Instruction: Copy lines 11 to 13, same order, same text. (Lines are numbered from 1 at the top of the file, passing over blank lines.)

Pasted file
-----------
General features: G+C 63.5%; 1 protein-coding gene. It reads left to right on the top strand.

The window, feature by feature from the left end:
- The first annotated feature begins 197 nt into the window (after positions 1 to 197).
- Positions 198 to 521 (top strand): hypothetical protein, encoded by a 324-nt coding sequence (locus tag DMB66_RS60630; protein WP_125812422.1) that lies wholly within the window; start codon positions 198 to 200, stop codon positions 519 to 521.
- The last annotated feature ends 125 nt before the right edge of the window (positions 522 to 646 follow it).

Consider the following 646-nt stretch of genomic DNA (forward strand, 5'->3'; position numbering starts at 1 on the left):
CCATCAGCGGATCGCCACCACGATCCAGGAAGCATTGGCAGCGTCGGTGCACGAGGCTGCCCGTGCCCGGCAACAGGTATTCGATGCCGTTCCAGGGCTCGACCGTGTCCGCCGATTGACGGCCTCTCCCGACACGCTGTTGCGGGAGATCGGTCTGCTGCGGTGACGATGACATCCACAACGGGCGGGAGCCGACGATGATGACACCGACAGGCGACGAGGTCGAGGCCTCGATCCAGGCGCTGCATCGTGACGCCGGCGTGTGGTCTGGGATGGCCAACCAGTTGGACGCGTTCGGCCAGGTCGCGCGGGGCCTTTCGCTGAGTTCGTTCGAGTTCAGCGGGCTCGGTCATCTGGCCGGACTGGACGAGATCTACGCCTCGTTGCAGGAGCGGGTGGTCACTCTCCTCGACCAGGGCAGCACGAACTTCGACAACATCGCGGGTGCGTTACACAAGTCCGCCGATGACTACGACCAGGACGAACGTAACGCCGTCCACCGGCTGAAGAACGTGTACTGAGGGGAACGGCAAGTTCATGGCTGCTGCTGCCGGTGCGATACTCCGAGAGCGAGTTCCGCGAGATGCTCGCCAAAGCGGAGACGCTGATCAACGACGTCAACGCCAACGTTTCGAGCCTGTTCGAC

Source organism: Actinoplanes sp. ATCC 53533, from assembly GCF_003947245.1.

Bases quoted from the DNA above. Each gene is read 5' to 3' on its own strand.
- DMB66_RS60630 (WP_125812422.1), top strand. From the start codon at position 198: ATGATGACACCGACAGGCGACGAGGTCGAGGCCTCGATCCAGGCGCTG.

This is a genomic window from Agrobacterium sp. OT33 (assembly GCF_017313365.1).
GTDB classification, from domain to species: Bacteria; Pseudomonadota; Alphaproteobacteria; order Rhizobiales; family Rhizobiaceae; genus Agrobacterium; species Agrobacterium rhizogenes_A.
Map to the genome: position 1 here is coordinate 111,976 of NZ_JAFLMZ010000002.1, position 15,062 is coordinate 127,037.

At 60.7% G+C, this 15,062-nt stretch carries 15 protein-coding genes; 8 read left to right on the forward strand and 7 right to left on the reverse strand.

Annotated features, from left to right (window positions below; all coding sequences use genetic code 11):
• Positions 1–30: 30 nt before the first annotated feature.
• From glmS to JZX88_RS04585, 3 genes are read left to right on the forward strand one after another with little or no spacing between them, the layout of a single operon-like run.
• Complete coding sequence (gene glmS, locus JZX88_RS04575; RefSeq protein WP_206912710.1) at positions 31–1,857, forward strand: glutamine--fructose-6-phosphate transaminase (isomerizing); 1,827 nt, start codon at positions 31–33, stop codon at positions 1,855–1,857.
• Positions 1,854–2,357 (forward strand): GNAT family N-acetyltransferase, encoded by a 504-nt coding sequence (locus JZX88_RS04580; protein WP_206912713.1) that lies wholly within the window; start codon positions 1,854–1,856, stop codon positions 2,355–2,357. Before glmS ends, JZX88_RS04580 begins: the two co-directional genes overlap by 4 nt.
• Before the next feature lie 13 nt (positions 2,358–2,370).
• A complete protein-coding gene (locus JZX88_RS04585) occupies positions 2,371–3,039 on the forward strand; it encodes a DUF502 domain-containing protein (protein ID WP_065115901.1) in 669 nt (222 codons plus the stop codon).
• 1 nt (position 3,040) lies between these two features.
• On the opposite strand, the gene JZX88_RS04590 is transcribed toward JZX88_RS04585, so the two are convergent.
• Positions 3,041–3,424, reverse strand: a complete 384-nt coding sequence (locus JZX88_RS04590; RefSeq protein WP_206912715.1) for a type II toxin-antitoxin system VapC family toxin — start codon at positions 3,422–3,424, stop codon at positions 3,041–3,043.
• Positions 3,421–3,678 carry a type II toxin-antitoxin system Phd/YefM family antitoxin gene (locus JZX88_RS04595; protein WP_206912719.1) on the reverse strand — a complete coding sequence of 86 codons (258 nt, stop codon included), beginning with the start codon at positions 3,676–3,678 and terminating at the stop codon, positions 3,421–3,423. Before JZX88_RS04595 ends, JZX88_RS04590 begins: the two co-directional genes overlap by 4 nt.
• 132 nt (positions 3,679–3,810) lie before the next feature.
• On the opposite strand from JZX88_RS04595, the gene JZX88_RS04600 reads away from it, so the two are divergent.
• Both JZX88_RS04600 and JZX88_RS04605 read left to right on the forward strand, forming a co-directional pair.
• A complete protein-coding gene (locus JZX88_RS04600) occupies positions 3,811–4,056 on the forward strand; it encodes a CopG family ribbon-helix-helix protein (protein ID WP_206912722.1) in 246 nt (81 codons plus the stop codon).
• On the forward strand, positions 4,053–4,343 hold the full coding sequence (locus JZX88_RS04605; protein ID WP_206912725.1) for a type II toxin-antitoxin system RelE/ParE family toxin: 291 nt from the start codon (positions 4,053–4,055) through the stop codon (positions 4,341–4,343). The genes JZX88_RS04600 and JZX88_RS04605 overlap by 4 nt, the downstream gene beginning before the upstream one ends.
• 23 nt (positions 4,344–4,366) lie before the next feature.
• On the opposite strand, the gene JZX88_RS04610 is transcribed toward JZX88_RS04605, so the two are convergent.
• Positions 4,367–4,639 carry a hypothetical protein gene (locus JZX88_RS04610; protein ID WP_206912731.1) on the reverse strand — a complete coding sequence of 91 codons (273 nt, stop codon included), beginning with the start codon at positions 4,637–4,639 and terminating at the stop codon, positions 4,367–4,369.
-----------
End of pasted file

This is a genomic window from Agrobacterium sp. OT33 (assembly GCF_017313365.1).
GTDB classification, from domain to species: Bacteria; Pseudomonadota; Alphaproteobacteria; order Rhizobiales; family Rhizobiaceae; genus Agrobacterium; species Agrobacterium rhizogenes_A.
Map to the genome: position 1 here is coordinate 111,976 of NZ_JAFLMZ010000002.1, position 15,062 is coordinate 127,037.